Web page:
Migration patterns and the knowledge economy

The COVID-19 pandemic has negatively impacted consumption and production levels and patterns all over the world. European regions and cities were confronted by the shock of this pandemic at a time when digitisation, the growth of the Knowledge Economy (KE), demographic changes and globalisation have transformed labour markets.

Despite various negative impacts of the pandemic on people’s lives and the functioning of cities and regions, the COVID-19 disruption may result in long-term innovation effects as the digital transition could be accelerated and the provision of digital services (e.g online gambling) has been reinforced. These developments will continue to shape the way people live and work as telework and ICT-based mobile working arrangements may provide more flexibility, job autonomy, improved work-life balance and reduced commuting time. While these shifts can provide new development opportunities for disadvantaged territories, they also have the potential to increase socioeconomic and territorial discrepancies for regions with poor or no broadband access and digital skills.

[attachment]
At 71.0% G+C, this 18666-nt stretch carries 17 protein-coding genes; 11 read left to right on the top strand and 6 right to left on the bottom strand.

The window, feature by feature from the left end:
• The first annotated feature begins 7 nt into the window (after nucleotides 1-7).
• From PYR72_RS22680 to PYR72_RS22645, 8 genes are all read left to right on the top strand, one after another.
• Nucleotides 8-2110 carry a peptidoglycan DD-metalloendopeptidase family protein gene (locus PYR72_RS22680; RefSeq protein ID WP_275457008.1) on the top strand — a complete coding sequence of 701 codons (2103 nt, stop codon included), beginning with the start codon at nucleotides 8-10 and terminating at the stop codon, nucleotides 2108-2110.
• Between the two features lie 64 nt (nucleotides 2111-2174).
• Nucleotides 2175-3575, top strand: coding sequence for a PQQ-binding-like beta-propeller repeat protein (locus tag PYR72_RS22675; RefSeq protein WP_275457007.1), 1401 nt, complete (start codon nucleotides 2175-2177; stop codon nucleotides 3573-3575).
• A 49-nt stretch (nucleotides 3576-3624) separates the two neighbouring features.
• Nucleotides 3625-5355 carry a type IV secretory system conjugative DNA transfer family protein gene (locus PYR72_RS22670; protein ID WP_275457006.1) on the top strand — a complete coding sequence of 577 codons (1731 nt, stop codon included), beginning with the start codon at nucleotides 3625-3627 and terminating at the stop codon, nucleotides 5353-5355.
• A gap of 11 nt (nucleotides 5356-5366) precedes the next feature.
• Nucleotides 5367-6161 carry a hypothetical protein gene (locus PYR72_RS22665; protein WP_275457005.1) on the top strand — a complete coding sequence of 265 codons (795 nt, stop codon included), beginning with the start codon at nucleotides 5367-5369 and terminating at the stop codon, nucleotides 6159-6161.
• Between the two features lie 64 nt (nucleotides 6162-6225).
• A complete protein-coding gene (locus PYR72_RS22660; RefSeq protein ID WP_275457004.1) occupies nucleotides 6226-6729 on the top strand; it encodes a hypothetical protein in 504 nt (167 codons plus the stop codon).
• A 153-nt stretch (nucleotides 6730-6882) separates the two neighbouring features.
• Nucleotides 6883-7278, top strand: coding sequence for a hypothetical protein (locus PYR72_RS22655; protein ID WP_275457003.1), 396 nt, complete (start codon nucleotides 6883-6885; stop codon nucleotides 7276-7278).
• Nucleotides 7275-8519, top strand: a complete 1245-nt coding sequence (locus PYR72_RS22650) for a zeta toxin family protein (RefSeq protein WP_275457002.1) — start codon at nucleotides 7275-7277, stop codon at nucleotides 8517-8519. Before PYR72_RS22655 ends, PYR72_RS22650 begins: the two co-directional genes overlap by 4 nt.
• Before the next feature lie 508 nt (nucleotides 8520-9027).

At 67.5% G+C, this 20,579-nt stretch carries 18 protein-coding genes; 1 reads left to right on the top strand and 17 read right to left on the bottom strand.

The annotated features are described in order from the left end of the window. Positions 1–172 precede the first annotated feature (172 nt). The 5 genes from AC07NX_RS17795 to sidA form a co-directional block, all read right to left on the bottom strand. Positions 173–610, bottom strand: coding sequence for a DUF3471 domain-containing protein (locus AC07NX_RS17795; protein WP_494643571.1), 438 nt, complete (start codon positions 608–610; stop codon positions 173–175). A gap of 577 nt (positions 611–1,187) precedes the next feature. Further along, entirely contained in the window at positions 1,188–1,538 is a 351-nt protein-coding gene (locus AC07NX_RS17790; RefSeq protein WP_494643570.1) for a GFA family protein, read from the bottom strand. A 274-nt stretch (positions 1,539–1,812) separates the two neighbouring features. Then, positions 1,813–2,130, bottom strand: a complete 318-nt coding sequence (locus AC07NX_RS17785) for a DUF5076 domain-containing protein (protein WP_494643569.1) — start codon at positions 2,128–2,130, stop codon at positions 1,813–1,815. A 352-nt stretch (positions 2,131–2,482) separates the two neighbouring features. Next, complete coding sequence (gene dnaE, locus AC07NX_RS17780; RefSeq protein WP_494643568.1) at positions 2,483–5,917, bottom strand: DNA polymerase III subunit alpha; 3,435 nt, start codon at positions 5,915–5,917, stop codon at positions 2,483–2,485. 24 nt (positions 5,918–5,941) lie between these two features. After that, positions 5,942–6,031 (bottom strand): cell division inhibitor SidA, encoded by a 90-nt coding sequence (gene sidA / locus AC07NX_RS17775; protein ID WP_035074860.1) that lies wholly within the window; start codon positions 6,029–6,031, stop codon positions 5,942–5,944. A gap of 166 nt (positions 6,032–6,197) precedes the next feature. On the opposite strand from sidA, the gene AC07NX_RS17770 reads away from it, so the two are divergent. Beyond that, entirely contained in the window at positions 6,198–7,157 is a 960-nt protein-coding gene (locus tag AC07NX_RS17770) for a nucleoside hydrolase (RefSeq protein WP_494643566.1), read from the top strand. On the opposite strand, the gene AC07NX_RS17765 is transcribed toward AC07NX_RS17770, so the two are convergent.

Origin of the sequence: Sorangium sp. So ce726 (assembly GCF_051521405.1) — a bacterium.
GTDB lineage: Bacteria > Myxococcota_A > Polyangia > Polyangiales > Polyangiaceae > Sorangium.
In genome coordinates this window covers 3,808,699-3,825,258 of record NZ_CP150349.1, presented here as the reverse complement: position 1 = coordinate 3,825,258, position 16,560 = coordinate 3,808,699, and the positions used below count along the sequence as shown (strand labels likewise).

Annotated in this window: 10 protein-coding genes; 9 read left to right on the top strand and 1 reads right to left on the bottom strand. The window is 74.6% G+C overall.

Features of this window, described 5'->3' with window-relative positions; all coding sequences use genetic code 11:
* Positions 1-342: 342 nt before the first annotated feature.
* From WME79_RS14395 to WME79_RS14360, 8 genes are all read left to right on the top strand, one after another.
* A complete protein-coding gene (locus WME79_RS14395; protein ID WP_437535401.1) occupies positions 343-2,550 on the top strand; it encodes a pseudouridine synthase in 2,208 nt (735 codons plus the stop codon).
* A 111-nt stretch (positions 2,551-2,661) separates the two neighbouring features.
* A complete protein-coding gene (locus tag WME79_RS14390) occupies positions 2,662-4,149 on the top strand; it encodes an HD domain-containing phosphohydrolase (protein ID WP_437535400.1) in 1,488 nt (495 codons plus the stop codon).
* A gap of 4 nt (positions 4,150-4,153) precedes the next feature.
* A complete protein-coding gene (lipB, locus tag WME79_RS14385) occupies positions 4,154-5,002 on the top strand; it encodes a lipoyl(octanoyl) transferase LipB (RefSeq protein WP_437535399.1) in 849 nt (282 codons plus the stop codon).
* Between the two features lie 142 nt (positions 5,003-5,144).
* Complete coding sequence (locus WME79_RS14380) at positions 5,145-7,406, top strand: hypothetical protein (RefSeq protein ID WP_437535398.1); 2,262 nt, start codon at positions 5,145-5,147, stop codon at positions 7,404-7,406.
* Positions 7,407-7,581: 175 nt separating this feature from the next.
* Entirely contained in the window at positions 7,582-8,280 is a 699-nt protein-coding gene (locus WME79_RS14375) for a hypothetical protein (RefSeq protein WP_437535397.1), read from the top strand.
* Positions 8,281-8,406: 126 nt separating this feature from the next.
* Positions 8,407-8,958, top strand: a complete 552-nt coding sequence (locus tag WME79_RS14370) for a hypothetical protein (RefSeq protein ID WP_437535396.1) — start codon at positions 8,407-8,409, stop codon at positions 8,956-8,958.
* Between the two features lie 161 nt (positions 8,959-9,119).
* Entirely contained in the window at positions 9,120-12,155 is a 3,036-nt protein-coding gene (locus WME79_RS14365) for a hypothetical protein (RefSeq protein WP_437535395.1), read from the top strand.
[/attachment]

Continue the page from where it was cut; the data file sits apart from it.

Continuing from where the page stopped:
Regional socioeconomic convergence is the main aim of Cohesion Policy. Post-2020 Cohesion Policy will have to address the socioeconomic and territorial challenges associated with the acceleration of digitisation and the increasing role of the KE and ALDC.

Against this backdrop, this ESPON policy brief updates the evidence provided in the EMPLOY (Geography of new employment dynamics in Europe) study (ESPON, 2018) and focuses on the effects of the COVID-19 pandemic, and institutional and policy developments dealing with current and future challenges.

Documents

ESPON Policy Brief Migration patterns.pdf

  • Acrobat Document | 14.79MB